When purchasing NE tall fescue seed, care should be taken to ensure that the product is fresh (less than one year old) and has been stored in a cool, dry place. Seed that is old or has been stored in hot, humid conditions will cause some or all of the endophyte to die.

Information about recommended tall fescue varieties may be found on the “Forage Species and Varieties Recommended for Use in Georgia” webpage.

Renovating Infected Fescue Pastures:

Completely renovating an E+ tall fescue pasture to establish an NE tall fescue variety is a major operation. The renovated pasture will be out of production for eight to nine months. Make plans to supply extra feed or reduce cattle numbers during this period. There are four steps in this renovation program: preventing seedhead production in the existing E+ infected stand, destroying the existing stand, seeding the new variety, and managing the new planting.

Step 1: Preventing Seedhead Production.
The endophyte in tall fescue is spread via seed. If seed is produced by the existing stand of E+ tall fescue, then the chances are high that E+ plants will regenerate in the new stand. Therefore, it is critical to prevent the existing stand of tall fescue from producing a seedhead. Stands should be mowed when seedheads begin to develop but before they fully emerge. Two such mowings prior to viable seed production are normally required to prevent seed formation. Heavy grazing may prevent some seedhead production, but it may merely delay seedhead emergence. Therefore, it is likely that mowing will be required.

Step 2: Destroying Old Stands.
There are two methods for destroying an existing stand of E+ tall fescue. The first method is generally referred to as the “spray-smother-spray” method. This involves preventing seedhead formation as described above, spraying the existing stand with a moderate to heavy rate of glyphosate (commonly known by the trade name Roundup), growing a smother crop (usually a warm season annual grass, such as pearl millet) during the summer, and then spraying surviving tall fescue plants and weeds again in the fall with a moderate to heavy rate of glyphosate before planting the new stand. Unfortunately, this method is very expensive and more problematic for most small producers than the “spray-spray-plant” method.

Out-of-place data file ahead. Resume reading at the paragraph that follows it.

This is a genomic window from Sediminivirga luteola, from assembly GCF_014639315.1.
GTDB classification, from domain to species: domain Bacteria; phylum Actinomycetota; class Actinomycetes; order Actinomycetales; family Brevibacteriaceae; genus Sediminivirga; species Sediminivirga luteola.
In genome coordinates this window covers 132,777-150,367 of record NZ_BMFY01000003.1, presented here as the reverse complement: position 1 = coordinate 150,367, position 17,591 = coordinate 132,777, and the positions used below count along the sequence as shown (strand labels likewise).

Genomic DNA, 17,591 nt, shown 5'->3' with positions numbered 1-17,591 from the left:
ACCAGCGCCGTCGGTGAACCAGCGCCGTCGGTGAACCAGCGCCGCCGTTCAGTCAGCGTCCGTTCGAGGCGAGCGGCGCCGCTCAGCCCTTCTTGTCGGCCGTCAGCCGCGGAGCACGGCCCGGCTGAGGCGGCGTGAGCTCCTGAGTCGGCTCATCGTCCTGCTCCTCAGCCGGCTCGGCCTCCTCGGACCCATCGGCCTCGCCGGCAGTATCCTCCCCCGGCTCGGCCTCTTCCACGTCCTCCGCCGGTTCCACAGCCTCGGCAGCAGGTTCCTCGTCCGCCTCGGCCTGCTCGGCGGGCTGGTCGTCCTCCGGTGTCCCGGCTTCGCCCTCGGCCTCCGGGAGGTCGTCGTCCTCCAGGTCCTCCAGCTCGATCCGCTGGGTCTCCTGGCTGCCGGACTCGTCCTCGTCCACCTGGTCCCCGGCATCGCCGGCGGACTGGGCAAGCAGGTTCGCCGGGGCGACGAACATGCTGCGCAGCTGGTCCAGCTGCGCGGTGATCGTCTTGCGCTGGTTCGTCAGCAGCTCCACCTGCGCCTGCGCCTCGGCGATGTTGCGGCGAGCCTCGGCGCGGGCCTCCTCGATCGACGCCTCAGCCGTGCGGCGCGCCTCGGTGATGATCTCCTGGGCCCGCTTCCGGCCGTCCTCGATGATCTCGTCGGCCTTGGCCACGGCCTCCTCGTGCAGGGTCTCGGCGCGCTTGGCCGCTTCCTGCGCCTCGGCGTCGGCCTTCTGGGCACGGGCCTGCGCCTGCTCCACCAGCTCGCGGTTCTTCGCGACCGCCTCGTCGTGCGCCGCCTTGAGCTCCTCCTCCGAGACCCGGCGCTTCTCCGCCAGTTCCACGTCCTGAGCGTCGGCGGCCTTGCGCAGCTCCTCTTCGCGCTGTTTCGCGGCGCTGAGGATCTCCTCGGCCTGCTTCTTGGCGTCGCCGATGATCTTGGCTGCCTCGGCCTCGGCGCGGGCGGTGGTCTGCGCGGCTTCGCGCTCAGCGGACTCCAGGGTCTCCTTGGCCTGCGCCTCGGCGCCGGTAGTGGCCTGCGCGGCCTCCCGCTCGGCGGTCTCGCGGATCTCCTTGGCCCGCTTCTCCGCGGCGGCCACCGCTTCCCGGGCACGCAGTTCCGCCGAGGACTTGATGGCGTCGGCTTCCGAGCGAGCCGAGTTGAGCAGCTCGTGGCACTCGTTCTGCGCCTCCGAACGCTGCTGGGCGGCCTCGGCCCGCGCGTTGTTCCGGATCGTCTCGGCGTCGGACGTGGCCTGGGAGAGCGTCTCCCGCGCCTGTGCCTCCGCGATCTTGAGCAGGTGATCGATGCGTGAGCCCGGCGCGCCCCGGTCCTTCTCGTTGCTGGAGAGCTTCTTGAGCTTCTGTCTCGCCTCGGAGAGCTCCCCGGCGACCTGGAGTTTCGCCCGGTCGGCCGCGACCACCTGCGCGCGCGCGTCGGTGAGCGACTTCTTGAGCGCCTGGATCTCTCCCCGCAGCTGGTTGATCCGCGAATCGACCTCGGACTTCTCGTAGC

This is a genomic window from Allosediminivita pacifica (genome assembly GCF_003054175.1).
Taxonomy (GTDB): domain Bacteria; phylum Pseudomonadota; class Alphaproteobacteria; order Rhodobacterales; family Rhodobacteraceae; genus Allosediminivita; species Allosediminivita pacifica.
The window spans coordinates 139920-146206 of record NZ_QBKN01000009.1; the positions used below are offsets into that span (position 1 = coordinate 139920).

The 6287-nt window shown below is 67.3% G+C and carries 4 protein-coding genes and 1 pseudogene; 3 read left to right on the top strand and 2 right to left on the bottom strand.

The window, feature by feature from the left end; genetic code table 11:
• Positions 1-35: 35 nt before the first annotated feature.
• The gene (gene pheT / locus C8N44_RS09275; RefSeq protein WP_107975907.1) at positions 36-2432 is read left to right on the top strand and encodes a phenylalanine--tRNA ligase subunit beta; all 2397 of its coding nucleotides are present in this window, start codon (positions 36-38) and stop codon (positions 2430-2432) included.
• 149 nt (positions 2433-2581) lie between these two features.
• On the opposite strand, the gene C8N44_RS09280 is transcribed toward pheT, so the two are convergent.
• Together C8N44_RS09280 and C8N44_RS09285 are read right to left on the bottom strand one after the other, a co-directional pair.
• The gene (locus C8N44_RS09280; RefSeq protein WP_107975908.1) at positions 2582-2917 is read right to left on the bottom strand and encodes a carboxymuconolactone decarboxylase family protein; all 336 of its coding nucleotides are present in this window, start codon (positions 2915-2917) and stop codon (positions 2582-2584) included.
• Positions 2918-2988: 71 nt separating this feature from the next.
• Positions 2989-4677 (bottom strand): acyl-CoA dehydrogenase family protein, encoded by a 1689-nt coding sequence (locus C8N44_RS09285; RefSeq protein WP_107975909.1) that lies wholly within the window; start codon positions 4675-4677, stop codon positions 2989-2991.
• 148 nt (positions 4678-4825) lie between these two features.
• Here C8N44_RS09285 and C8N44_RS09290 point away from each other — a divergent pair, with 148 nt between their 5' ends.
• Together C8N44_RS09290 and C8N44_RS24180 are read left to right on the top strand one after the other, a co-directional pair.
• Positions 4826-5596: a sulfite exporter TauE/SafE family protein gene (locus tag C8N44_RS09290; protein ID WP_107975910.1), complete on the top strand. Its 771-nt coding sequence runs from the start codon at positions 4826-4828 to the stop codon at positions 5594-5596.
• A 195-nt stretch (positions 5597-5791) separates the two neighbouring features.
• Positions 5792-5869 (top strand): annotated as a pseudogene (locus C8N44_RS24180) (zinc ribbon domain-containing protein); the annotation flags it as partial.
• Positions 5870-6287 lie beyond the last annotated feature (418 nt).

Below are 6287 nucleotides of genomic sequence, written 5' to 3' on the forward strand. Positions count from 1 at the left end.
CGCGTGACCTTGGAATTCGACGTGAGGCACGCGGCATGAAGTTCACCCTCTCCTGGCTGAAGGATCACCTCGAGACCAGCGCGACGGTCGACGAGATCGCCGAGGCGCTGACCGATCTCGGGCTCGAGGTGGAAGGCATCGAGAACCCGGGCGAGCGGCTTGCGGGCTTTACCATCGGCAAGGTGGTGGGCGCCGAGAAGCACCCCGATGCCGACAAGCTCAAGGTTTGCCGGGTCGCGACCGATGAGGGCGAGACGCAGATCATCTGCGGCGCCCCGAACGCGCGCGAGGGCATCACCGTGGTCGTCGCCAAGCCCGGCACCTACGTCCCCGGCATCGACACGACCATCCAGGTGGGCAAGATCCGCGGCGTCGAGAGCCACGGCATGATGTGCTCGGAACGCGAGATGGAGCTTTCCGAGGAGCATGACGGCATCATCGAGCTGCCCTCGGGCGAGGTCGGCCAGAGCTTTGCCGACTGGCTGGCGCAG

The “spray-spray-plant” method was developed by researchers at UGA who showed that spring seedhead suppression and an application of glyphosate (Roundup) in late summer and a second application made four to six weeks later (followed by planting within one day of the second application) will successfully kill the existing fescue. The timing of this application protocol is critical, as sufficient regrowth by the survivors of the first application is needed to get a complete kill.

Destroying the stand with an herbicide in either of these two methods will be faster, cheaper, and much more effective than multiple tillage operations. Plowing alone will not provide sufficient kill of the existing stand and is not recommended. However, there may be some cases where the preparation of a tilled seedbed is desirable. In this case, the same protocol of two herbicide applications (regardless of method) is recommended prior to seedbed preparation.